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Which Apps Protect Against Verizon and Turn's Invasive User Tracking?

By Peter Eckersley
Published on 2015-01-15, on the EFF blog.

Research from Stanford's Jonathan Mayer and ProPublica has shown that Verizon's undeleteable UIDH mobile tracking header is being used by advertising and tracking company to respawn deleted cookies. The only complete protection from being tracked by Verizon's injected headers is to follow the advice in Verizon's privacy policy, and not use their product at all:

If you do not want information to be collected for marketing purposes from services such as the Verizon Wireless Mobile Internet services, you should not use those particular services.

But if you're trapped in a contract with Verizon Wireless, you may not be able to switch to another carrier. If that's the case, here's a review of which mobile apps (and desktop software, if you tether) will and won't protect you against UIDH and's zombie cookies.

Which mobile apps protect you against Verizon and Turn?

We tested the following common mobile browsers and privacy apps:

App/browser Platform Protects against Verizon? Protects against Turn?
AdAway Android (rooted) No Yes
AdBlock Firefox for Android No Yes
AdBlock Plus Android (rooted) or Firefox for Android No Yes
Chrome Android or iOS No No
Disconnect Pro Android or iOS Yes Yes
Firefox Android No No
Ghostery Privacy Browser Android (iOS not tested) No No (yes if you press the "block" switch)
HTTPS Everywhere Firefox for Android Partial Partial (blocks cookie respawning)1
Orbot + Orweb Android (root recommended) Yes Yes
Onion Browser iOS Yes Yes
Safari iOS No Yes (if you're careful)2
VPNs (eg Bitmask or any other privacy-friendly VPN) Any Yes Yes

Methodology: we installed each tool in its default configuration, and tested whether Turn was able to respawn its uid cookies after deletion in most situations.

Which desktop software protects you against Verizon and Turn?

If you tether your laptop to a Verizon device, or use a Verizon WiFi or USB mobile Internet connection, your laptop will be subject to non-consensual UIDH injection and tracking. Most of the mobile apps above are also available in desktop versions, but there are a few additional options:

Software/browser Platform Protects against Verizon? Protects against Turn?
Internet Explorer Windows, OS X No No
Privacy Badger Firefox, Chrome No Yes
Tor Browser Bundle Windows, Linux, OS X Yes Yes

If you use Internet Explorer, you might consider a Tracking Protection List. Some of these help, others make the problem worse:

Tracking Protection List Platform Protects against Verizon? Protects against Turn?
Abine TPL IE 9+ No Yes
EasyList TPL IE 9+ No Yes
EasyPrivacy TPL IE 9+ No No3
Privacy Choice -- all companies IE 9+ No Yes
Privacy Choice -- companies without NAI oversight IE 9+ No No
TRUSTe TPL IE 9+ No No (makes the problem worse!4)

Who needs to do better?

Some major take-aways about the software that does, and doesn't protect you:

  • Of the major browsers, only Safari offers even partial protection by default. Firefox, which has talked about offering better protection for its users, hasn't delivered anything practical yet.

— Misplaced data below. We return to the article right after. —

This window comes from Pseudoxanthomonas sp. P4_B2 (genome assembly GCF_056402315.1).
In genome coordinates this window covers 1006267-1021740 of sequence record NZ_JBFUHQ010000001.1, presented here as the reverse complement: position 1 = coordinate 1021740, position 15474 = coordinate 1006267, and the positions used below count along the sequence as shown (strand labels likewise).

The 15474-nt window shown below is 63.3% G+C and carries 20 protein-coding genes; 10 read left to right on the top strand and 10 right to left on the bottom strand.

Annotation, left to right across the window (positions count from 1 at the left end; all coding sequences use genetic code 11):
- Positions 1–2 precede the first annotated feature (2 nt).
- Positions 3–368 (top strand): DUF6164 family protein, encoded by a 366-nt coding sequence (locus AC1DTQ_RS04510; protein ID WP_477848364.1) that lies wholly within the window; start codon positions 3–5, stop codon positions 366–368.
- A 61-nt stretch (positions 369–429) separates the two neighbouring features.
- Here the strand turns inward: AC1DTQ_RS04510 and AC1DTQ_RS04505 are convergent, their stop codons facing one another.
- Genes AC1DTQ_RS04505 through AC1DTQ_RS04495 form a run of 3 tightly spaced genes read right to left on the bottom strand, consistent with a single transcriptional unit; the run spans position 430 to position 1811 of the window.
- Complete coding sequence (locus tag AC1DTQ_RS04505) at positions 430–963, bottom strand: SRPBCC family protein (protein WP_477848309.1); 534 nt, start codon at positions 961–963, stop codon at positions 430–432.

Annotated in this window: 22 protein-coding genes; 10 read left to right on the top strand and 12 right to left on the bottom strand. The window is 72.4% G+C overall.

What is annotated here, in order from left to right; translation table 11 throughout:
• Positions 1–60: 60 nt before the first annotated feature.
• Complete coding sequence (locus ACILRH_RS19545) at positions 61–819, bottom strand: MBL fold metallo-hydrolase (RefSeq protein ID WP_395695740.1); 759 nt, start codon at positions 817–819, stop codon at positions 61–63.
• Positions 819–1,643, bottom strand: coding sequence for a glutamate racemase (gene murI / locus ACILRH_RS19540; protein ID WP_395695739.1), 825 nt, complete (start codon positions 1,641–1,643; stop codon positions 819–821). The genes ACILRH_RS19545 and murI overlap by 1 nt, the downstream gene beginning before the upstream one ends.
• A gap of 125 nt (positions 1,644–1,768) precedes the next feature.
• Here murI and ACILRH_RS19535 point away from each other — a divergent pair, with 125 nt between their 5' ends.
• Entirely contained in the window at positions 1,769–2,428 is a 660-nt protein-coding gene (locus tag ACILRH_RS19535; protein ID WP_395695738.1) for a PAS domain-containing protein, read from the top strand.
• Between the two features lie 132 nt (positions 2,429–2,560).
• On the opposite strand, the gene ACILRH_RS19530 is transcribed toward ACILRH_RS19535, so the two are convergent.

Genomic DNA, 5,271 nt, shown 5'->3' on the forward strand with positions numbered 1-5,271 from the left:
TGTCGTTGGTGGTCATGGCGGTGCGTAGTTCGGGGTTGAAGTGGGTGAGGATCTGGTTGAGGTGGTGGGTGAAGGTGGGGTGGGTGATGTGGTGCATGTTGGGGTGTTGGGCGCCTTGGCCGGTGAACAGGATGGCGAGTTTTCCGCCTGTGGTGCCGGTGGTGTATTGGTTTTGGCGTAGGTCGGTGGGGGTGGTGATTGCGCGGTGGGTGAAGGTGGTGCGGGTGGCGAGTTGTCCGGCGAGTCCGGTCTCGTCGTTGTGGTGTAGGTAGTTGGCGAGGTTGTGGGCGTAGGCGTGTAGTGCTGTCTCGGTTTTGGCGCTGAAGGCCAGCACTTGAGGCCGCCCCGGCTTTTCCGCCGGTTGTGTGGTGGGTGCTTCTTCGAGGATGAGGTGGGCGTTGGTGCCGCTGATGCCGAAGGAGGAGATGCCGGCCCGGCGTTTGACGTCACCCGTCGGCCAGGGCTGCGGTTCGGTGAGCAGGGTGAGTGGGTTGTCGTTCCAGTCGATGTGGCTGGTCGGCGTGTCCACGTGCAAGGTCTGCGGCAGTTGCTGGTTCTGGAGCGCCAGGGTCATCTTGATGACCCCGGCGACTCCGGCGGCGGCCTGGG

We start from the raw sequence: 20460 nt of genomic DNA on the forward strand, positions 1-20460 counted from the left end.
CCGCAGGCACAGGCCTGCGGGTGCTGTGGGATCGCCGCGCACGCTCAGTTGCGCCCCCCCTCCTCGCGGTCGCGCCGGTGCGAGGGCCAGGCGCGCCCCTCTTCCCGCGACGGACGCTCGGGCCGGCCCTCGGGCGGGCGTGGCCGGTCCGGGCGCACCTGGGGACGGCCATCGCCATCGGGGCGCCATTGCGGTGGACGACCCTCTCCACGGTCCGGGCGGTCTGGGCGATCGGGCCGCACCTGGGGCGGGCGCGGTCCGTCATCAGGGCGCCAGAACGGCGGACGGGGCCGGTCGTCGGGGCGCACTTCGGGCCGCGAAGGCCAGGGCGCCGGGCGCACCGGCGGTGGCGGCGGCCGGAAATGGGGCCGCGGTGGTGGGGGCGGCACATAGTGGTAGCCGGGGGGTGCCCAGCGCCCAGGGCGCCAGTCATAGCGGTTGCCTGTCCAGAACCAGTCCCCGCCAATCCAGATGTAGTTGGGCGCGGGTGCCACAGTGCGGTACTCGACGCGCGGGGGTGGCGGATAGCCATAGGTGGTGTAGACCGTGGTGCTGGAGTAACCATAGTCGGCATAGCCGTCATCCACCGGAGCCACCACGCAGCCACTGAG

• Amongst the ad- and tracker-blocking software, the results were surprising. Disconnect Pro, which includes both VPNs and tracker blocking, is a strong option, though it requires a subscription fee after a free trial period. Software like AdBlock, AdAway and AdBlock Plus, which don't claim to be privacy tools, or which require manual reconfiguration to block trackers, nonetheless protected their users against Turn. Ghostery, which claims to be a privacy tool, doesn't offer any protection by default! 5 EFF's own Privacy Badger works as expected, but isn't available on mobile yet (you can help out here!).
  • The Google Play Store on Android has censored the apps that offer the most effective protection. Google needs to reverse this disastrous anti-user and anti-privacy decision, or be held accountable for Verizon and Turn's predation on their users.
  • Defeating Turn's tracking is comparatively easy: users can (and are advised to) block all requests to Turn's domains. Verizon's practices are both more a more profound violation of trust — we need to trust our ISPs as much as we trust our priests — and harder to protect against. If for some reason you need to use the Verizon Wireless network, encrypting your requests so Verizon can't tamper with them is the only answer, and currently Tor, VPNs, and (for partial but continuous protection) HTTPS Everywhere are the only answers.

Update: 2015-01-15: tl;dr this post was updated to shorten the introduction.

  • 1. HTTPS Everywhere prevents Verizon from injecting tracking headers, but only for sites that it upgrades to HTTPS. Because it covers, it should prevent Turn from ever receiving UIDH headers.
  • 2. If you ever click on a link to, even accidentally, Safari will allow third party cookies from that site.
  • 3. The EasyPrivacy blocklist appears to have been designed to work in addition to EasyList, but this is likely to confuse many users. This is true both for the ABP and TPL versions of these lists.
  • 4. The TRUSTe TPL whitelists some trackers that receive Turn's respawned cookies via a sync API. It is therefore appears dangerous to install the TRUSTe TPL
  • 5. The Ghostery mobile app is somewhat better, in that it at least makes tracker blocking a prominent option. But we fear that most Ghostery desktop users think they're being protected when they are not.

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